They simply cannot vote according to their caste. There has to be a consideration other than caste for almost three-quarters of the voters.

Source : BBC (emphasis added)

Lets break it down, because his claim that 75% of Indians are not, or rather cannot, be impacted by the caste factor is astonishing.

What he is really saying is that the caste factor can be neutralized in two ways :

  • if two candidates from the same caste are in the running in a given constituency
  • if no candidate from a particular caste is in the running then the caste factor is neutralized ( at least for the population of that caste )

On Reality Check there have been plenty of posts on this subject. People do not vote for candidates of their caste, they vote for benefits attached to being members of that caste.  Since the benefits are not subject to examination, they are under the sole custody of a particular formation.

So lets test Mr Yadavs hypothesis :

Can the Congress undermine the SP by simply fielding Yadav candidates in all constituencies where the SP has also fielded Yadav candidates ? The presence of two Yadav candidates would instantly neutralize the Yadav voters affinity and make them vote for a larger issue (such as a sewage system or drinking water).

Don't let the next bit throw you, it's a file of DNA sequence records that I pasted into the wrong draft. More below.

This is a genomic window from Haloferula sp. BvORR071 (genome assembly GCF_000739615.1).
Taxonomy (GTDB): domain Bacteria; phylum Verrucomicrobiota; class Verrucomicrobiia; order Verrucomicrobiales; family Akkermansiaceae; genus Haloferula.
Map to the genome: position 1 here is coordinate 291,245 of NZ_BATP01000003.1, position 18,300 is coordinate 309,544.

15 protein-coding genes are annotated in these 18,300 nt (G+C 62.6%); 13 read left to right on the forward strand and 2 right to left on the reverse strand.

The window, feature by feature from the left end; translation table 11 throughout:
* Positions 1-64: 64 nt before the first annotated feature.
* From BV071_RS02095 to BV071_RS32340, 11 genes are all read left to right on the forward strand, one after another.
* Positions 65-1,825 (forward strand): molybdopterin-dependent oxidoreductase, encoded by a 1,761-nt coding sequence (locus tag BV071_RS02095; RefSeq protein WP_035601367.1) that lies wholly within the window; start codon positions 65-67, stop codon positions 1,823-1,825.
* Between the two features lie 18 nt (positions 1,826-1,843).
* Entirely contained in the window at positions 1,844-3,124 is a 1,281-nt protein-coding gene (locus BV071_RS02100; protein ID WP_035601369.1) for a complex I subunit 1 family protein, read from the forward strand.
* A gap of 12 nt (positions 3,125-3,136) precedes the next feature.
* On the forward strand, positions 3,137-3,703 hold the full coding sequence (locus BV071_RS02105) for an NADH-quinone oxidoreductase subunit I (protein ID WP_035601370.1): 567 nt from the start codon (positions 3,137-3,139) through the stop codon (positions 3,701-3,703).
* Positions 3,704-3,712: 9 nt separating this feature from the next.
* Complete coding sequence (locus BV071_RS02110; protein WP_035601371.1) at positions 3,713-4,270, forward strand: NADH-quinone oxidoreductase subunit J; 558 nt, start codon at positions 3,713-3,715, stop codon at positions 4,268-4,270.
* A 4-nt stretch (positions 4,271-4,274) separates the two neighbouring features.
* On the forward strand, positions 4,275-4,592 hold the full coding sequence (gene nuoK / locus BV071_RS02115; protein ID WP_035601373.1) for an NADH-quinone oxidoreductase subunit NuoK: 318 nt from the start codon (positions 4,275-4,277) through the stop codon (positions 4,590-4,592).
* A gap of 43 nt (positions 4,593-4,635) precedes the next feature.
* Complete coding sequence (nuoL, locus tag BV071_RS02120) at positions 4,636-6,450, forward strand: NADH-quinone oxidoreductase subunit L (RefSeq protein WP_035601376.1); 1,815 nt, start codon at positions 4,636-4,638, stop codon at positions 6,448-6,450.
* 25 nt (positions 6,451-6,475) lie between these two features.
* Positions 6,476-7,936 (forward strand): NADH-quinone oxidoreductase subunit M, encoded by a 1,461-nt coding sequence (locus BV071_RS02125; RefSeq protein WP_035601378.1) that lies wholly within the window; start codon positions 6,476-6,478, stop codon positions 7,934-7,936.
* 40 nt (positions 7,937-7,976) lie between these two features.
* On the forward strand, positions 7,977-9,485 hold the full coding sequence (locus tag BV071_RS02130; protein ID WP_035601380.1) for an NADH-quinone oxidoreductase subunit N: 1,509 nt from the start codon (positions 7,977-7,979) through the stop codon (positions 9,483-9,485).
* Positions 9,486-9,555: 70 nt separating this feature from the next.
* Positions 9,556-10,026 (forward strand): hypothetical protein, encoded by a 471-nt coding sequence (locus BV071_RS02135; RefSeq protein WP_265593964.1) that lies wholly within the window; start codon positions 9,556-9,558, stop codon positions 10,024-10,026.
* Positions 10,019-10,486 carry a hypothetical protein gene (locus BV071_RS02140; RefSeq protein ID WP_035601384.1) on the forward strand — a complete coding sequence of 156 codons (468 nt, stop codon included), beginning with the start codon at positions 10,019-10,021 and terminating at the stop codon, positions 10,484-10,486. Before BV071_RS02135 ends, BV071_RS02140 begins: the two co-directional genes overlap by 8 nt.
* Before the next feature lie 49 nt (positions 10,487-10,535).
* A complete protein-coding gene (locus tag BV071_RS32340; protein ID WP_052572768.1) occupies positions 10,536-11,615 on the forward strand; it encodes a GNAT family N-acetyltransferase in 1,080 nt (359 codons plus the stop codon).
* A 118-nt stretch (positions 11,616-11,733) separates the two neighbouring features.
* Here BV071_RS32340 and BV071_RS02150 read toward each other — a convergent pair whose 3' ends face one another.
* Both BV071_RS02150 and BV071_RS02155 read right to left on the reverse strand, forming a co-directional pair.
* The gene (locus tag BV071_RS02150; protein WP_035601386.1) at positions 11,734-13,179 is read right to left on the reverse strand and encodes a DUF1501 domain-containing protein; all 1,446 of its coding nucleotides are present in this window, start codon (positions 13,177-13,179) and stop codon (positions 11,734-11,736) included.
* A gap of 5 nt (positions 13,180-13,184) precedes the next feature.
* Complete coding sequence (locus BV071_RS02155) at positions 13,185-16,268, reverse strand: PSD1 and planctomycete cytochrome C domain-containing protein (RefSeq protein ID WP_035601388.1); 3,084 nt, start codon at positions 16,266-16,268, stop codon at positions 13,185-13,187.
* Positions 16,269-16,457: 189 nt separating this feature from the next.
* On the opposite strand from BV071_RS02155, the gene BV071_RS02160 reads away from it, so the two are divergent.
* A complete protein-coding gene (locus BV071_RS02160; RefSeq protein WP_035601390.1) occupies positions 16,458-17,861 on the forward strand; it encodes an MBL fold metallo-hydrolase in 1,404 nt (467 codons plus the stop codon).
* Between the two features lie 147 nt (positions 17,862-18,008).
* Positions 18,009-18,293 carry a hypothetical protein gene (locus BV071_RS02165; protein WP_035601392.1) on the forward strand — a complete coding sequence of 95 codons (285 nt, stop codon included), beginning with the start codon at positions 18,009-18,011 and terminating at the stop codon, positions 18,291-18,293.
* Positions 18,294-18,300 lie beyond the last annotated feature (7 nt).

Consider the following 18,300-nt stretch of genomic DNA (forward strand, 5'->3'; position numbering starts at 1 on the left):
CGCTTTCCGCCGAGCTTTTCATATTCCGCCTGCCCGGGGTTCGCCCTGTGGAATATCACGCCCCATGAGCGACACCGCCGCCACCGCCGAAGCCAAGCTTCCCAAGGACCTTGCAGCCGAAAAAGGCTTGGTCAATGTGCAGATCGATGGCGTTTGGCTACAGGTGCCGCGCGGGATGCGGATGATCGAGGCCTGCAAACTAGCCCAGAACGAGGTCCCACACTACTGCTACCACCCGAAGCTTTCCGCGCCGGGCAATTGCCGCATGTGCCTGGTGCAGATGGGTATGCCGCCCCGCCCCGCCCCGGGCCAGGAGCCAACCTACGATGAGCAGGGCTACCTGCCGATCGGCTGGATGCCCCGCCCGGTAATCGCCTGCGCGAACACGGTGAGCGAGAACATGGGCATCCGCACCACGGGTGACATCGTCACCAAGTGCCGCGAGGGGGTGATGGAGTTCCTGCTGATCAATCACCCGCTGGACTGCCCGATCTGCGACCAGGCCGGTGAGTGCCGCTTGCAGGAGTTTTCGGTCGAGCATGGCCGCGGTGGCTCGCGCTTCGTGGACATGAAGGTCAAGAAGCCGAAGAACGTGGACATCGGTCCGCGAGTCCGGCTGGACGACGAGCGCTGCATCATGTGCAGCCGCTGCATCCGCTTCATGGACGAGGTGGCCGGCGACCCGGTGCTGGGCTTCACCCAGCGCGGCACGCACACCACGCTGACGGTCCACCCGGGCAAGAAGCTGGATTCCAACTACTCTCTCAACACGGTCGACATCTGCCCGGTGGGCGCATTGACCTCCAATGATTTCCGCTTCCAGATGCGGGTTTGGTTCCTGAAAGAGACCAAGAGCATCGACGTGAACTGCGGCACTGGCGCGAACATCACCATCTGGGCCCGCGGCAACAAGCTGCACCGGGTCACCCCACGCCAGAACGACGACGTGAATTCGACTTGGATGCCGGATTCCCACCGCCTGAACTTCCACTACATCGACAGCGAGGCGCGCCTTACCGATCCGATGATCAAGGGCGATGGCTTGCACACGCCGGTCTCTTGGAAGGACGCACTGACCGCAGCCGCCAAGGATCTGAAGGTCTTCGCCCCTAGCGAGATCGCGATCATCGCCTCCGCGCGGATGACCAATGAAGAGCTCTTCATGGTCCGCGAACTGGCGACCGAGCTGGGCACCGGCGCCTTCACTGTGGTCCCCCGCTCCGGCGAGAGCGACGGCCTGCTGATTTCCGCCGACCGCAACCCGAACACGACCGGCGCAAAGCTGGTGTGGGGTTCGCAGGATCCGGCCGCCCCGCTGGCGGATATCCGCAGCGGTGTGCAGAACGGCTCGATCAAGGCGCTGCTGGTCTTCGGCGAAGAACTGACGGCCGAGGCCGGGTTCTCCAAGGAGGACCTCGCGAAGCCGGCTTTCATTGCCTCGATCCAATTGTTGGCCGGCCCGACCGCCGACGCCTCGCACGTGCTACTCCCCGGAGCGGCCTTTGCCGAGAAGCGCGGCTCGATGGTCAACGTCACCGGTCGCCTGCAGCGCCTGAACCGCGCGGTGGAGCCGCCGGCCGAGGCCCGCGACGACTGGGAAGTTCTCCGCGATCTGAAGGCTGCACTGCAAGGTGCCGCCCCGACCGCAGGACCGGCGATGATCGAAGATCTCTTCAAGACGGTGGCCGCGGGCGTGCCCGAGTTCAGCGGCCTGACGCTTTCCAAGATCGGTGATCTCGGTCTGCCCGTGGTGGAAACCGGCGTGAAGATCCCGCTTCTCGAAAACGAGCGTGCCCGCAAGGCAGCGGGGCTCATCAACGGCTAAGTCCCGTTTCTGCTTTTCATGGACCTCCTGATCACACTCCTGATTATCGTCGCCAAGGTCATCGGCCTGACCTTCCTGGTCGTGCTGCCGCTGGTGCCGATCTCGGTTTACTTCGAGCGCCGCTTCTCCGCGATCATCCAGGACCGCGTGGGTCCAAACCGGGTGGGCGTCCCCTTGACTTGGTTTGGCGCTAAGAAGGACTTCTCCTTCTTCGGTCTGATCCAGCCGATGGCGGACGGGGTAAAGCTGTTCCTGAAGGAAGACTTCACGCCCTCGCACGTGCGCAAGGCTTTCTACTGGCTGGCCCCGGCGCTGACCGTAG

Repeat the same : Is it so easy to neutralize the PMK simply by fielding Vanniyar candidates ? RJD, NCP, BJP in KA.


The Muslims present a unique picture, which deserves a separate post. On the surface, Muslims as a group could be considered as just another caste like Yadavs, Kurmis, Thevars, Lingayaths. 

On deeper examination, you find stark differences.

  • unlike the others, they have to TRANSFER their vote to a non muslim formation (quick tell me a muslim congress leader or a muslim DMK leader)
  • unlike the others, the muslims (at least in the north) do not have concrete quota benefits to be protected from examination